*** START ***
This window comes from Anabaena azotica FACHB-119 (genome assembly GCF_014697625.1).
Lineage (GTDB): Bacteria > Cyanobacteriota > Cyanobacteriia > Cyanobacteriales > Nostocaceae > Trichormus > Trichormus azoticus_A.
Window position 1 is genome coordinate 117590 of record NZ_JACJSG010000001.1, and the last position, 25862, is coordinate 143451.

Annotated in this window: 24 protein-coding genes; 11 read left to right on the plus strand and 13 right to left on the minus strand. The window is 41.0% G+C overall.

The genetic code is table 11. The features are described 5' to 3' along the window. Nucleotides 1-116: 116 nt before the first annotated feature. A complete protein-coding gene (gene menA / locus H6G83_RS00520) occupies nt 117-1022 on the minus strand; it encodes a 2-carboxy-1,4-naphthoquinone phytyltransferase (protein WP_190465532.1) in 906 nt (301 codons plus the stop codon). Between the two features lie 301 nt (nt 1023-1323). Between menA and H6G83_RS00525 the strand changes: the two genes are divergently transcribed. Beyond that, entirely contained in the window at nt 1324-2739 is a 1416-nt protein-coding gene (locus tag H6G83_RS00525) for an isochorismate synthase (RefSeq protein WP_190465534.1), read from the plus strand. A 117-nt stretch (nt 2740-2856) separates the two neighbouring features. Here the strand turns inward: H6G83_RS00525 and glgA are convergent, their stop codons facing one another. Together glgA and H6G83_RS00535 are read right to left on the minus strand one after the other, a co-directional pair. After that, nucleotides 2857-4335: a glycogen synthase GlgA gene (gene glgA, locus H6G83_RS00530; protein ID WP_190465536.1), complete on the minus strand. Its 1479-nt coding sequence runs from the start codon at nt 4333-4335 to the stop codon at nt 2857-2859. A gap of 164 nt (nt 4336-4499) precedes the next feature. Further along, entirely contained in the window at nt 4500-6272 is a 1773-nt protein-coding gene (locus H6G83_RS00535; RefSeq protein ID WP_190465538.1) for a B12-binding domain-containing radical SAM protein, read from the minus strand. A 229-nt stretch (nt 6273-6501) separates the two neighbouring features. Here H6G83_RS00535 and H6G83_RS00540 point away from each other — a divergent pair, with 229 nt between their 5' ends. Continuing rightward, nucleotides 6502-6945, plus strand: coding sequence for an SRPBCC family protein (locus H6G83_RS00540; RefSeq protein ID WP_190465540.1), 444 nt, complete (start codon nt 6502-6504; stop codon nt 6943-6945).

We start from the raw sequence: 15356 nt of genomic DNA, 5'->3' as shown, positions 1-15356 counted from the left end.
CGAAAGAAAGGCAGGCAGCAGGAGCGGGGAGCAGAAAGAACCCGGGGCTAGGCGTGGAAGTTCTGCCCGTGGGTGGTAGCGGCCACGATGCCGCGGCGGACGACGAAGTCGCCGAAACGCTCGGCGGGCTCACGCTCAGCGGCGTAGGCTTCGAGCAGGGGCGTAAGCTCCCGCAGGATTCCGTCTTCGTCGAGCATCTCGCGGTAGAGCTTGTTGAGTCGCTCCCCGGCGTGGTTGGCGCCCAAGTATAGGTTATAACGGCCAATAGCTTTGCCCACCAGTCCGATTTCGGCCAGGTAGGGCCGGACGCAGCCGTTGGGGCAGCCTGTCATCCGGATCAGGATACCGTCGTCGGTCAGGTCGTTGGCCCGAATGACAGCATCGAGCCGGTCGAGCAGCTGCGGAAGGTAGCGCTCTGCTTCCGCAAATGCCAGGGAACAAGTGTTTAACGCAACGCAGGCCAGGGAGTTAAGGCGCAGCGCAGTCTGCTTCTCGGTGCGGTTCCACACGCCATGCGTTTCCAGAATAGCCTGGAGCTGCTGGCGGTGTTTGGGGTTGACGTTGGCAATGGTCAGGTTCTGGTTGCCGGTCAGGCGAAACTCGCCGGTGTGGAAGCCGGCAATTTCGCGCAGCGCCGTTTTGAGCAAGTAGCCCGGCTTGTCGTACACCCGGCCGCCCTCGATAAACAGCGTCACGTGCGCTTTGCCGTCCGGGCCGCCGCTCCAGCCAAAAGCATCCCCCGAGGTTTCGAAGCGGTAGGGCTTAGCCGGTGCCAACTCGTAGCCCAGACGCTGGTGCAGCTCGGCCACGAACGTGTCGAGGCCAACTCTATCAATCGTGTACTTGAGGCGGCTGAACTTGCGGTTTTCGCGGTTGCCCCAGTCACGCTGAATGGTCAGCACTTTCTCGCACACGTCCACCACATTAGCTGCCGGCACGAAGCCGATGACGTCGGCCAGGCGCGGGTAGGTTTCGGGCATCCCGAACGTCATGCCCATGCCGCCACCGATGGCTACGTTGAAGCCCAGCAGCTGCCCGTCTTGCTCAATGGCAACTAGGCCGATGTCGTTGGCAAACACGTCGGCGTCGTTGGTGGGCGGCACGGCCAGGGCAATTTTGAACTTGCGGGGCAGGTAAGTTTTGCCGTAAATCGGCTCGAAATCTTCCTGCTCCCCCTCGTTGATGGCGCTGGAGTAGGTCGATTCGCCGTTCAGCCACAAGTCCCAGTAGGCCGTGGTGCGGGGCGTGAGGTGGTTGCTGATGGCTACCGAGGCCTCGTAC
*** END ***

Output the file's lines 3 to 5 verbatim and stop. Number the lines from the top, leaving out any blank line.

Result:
Window position 1 is genome coordinate 117590 of record NZ_JACJSG010000001.1, and the last position, 25862, is coordinate 143451.

Annotated in this window: 24 protein-coding genes; 11 read left to right on the plus strand and 13 right to left on the minus strand. The window is 41.0% G+C overall.

The genetic code is table 11. The features are described 5' to 3' along the window. Nucleotides 1-116: 116 nt before the first annotated feature. A complete protein-coding gene (gene menA / locus H6G83_RS00520) occupies nt 117-1022 on the minus strand; it encodes a 2-carboxy-1,4-naphthoquinone phytyltransferase (protein WP_190465532.1) in 906 nt (301 codons plus the stop codon). Between the two features lie 301 nt (nt 1023-1323). Between menA and H6G83_RS00525 the strand changes: the two genes are divergently transcribed. Beyond that, entirely contained in the window at nt 1324-2739 is a 1416-nt protein-coding gene (locus tag H6G83_RS00525) for an isochorismate synthase (RefSeq protein WP_190465534.1), read from the plus strand. A 117-nt stretch (nt 2740-2856) separates the two neighbouring features. Here the strand turns inward: H6G83_RS00525 and glgA are convergent, their stop codons facing one another. Together glgA and H6G83_RS00535 are read right to left on the minus strand one after the other, a co-directional pair. After that, nucleotides 2857-4335: a glycogen synthase GlgA gene (gene glgA, locus H6G83_RS00530; protein ID WP_190465536.1), complete on the minus strand. Its 1479-nt coding sequence runs from the start codon at nt 4333-4335 to the stop codon at nt 2857-2859. A gap of 164 nt (nt 4336-4499) precedes the next feature. Further along, entirely contained in the window at nt 4500-6272 is a 1773-nt protein-coding gene (locus H6G83_RS00535; RefSeq protein ID WP_190465538.1) for a B12-binding domain-containing radical SAM protein, read from the minus strand. A 229-nt stretch (nt 6273-6501) separates the two neighbouring features. Here H6G83_RS00535 and H6G83_RS00540 point away from each other — a divergent pair, with 229 nt between their 5' ends. Continuing rightward, nucleotides 6502-6945, plus strand: coding sequence for an SRPBCC family protein (locus H6G83_RS00540; RefSeq protein ID WP_190465540.1), 444 nt, complete (start codon nt 6502-6504; stop codon nt 6943-6945).